The Bugum Chugu (Fire Festival) is the first Dagomba festival of the year. This festival is also celebrated the Kamara’s in West Gonja, it is celebrated in the first month of the Dagomba lunar year, the Bugum Goli (the month of fire), and is celebrated on the ninth day of the month.
The chief and people chant war songs while holding bonfires and show their traditional powers, the fire is carried around the village with drumming and dancing.
The word Homowo (Homo – hunger, wo – hoot) can mean “to hoot (or jeer) at hunger” in the Ga language. The tradition of Homowo started with a period of hunger leading to famine due to failure of the seasonal rains needed by crops in the Greater Accra Region, where the Ga people predominantly dwell. When the rains returned to normal, the Ga people celebrated by creating the Homowo festival, hence its name and meaning. Homowo is greatly celebrated in all the towns in the Ga state with celebrations climaxing in Gamashie. The celebration begins with the planting of maize, which will be used in preparing the food for the festival named Kpokpoi or Kpekple. During this period, noise making is prohibited since it is believed that it will hinder the maturity of the crop. The meal is eaten with Palm Nut Soup and it is also sprinkled within the town. This is normally done by traditional leaders and family heads. Celebration includes marching down roads and streets beating drums, chanting, face painting, singing and traditional dances. On this day, there is usually a lot of traffic and roads are usually blocked off to accommodate the festival. Even though it is a Ga tradition, many other ethnic groups are welcomed to also join in the celebration.
Various ceremonies are held during the festival. They include a peace-making period in which all disputes are ended with the finding of amicable solution. It is believed that the reason for this traditional period of peace making is that the people believe their ancestors lived in harmony with themselves all through their escape from Notsie and that it was this character that made their sojourn a success. There is also a purification ceremony of the ceremonial stools (where the Ewe believe the ancestral spirits reside) through the pouring of libations. This is followed by general cleaning where all the villages are swept and rubbish burnt. This cleaning ceremony starts at the Volta Estuary and ends after several days at the Mono River in the Republic of Benin. The climax of the festival involves a durbar of the chiefs and peoples of Anlo. The chiefs dress in colorful regalia and receive homage from their subjects at the durbar grounds. Various forms of dancing, singing and merry-making characterize the entire festival.
The festival is celebrated on the first Saturday in May. On the first day of the festival, the two Asafo companies (warrior groups) in Winneba take part in a hunting expedition. The first troop to catch a live bushbuck from a game reserve used for this purpose and present it to the chiefs and people at a colorful durbar is declared winner and is highly regarded for bravery. The bushbuck is sacrificed and this signifies the start of the Aboakyer festival. The festival is used also to receive a productive harvest and spiritual guidance from their gods for the coming year.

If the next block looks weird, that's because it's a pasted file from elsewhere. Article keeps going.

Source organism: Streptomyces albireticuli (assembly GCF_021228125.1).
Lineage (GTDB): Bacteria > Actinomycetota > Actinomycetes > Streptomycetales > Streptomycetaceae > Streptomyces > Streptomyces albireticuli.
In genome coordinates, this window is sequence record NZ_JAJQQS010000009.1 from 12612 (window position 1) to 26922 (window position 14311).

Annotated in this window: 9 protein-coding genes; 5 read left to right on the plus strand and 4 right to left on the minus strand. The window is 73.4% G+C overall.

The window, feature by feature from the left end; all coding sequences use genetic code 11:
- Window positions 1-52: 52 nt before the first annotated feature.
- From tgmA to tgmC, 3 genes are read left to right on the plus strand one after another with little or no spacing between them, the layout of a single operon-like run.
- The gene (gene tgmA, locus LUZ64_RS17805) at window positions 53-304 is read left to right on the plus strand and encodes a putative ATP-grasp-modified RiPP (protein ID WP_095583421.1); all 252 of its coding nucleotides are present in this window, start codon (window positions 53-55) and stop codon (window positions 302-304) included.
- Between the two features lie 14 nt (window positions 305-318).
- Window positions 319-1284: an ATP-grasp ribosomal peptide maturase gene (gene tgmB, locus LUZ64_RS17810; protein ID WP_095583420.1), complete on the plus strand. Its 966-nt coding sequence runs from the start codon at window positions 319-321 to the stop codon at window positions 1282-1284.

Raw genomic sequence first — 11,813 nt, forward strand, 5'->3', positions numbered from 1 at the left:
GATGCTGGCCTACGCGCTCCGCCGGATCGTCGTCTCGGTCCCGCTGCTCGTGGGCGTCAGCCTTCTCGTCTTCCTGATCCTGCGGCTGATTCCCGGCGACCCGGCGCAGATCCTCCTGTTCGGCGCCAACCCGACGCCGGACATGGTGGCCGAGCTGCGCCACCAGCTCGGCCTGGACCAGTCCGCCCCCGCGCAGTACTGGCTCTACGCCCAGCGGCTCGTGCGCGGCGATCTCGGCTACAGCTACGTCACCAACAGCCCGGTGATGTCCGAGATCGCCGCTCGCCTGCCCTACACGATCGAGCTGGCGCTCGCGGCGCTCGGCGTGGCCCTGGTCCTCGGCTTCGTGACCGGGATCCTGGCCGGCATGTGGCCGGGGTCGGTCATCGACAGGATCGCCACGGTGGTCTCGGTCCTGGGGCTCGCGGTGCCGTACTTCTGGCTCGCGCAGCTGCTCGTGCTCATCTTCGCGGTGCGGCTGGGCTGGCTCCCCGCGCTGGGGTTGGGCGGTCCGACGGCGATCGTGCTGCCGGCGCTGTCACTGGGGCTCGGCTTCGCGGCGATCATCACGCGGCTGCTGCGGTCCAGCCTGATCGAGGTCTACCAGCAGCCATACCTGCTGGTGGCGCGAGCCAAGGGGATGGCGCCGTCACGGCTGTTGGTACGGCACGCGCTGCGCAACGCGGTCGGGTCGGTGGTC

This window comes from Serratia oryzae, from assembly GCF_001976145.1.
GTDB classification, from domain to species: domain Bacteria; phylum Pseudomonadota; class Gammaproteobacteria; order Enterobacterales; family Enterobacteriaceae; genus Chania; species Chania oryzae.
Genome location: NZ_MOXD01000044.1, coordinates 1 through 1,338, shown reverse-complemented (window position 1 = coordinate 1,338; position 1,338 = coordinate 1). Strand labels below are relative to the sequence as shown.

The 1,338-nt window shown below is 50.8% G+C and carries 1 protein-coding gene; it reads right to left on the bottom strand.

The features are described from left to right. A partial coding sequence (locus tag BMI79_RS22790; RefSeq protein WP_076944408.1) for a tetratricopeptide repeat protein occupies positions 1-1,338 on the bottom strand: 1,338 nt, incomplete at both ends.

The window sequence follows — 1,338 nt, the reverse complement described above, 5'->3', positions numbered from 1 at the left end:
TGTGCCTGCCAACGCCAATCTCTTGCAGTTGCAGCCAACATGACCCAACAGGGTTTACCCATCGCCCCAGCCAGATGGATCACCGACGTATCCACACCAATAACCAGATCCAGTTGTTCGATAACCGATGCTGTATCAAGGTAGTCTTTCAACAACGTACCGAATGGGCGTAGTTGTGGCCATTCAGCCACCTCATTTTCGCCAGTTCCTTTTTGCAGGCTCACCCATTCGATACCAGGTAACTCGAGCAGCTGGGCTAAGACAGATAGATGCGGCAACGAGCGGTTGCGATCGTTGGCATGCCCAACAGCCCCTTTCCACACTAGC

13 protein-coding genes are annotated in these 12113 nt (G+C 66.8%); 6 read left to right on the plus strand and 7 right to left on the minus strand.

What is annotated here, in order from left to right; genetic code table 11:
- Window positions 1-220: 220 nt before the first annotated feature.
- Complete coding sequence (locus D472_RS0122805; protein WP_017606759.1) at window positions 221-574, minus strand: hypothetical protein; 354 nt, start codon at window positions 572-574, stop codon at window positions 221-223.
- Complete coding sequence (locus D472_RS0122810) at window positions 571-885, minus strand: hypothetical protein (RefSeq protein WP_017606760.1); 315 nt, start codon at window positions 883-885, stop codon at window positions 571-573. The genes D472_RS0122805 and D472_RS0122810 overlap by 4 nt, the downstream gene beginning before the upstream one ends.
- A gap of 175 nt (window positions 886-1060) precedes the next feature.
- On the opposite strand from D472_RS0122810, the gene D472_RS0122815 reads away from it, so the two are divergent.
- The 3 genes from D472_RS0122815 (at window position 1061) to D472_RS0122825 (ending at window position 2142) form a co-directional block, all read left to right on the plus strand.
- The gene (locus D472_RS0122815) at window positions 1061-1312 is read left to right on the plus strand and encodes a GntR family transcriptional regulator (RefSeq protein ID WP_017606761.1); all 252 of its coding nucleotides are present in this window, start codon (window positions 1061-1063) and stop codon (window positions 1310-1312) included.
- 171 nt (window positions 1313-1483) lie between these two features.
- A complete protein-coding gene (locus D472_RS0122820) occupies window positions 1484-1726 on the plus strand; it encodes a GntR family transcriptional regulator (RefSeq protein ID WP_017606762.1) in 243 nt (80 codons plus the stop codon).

The Akan annual calendar is divided into nine parts, each lasting approximately six weeks but varying between 40–42 days in a period; the celebration of this period is called the Adae Festival. The Adae Festival has two celebration days: the Akwasidae Festival is celebrated on the final Sunday of the period, while the Awukudae Festival is celebrated on a Wednesday within the period. The Friday preceding 10 days to the Akwasidae is called the Fofie (meaning a ritual Friday). As the festival is always held on Sundays (Twi in Kwasidae), its recurrence could be after 40 or 42 days in accordance with the official Calendar of Ashanti. During the last Akwasidae of the year, which coincides with the Adae Kese Festival, special attention is given to make food offerings and donations for helping people. The festivals of Adae are not interchangeable as they were fixed from ancient times
Since 2011, CHALE WOTE has included street painting, graffiti murals, photography, theater, spoken word, interactive art installations, live street performances, extreme sports, film shows, a fashion parade, a music block party, recyclable design workshops and much more. It is the first to be organized in Accra, Ghana and has inspired similar events across the country. There have been 6 editions so far; the first two ran for one day each, while the 2013 and 2014 edition ran concurrently for two days, the former in September and the latter in August, a week after the Homowo festival of the Ga people at the historical James Town, Ghana on the High Street in Accra. The format switched in 2016 when the festival lasted an entire week, from August 18 – 21. This switch saw the festival hop from the open street gallery that is Jamestown to other art spaces, such as the Nubuke Foundation, the Museum of Science and Technology as well as film screenings at the Movenpick Ambassador Hotel. The same format was replicated in the 7th edition, themed, Wata Mata with further immersion into Accra, spreading to areas such as Nima, Osu and more. The event is produced by Accra [dot] Alt Radio, with support from other local cultural networks like Attukwei Art Foundation, Foundation for Contemporary Art Ghana, Dr. Monk, Redd Kat Pictures and the Institute francais in Ghana
There are other fun activities to do such as jungle parties, beach volleyball, beach football. There are also surfing and yoga sessions.
Asa Baako is the ultimate party festival…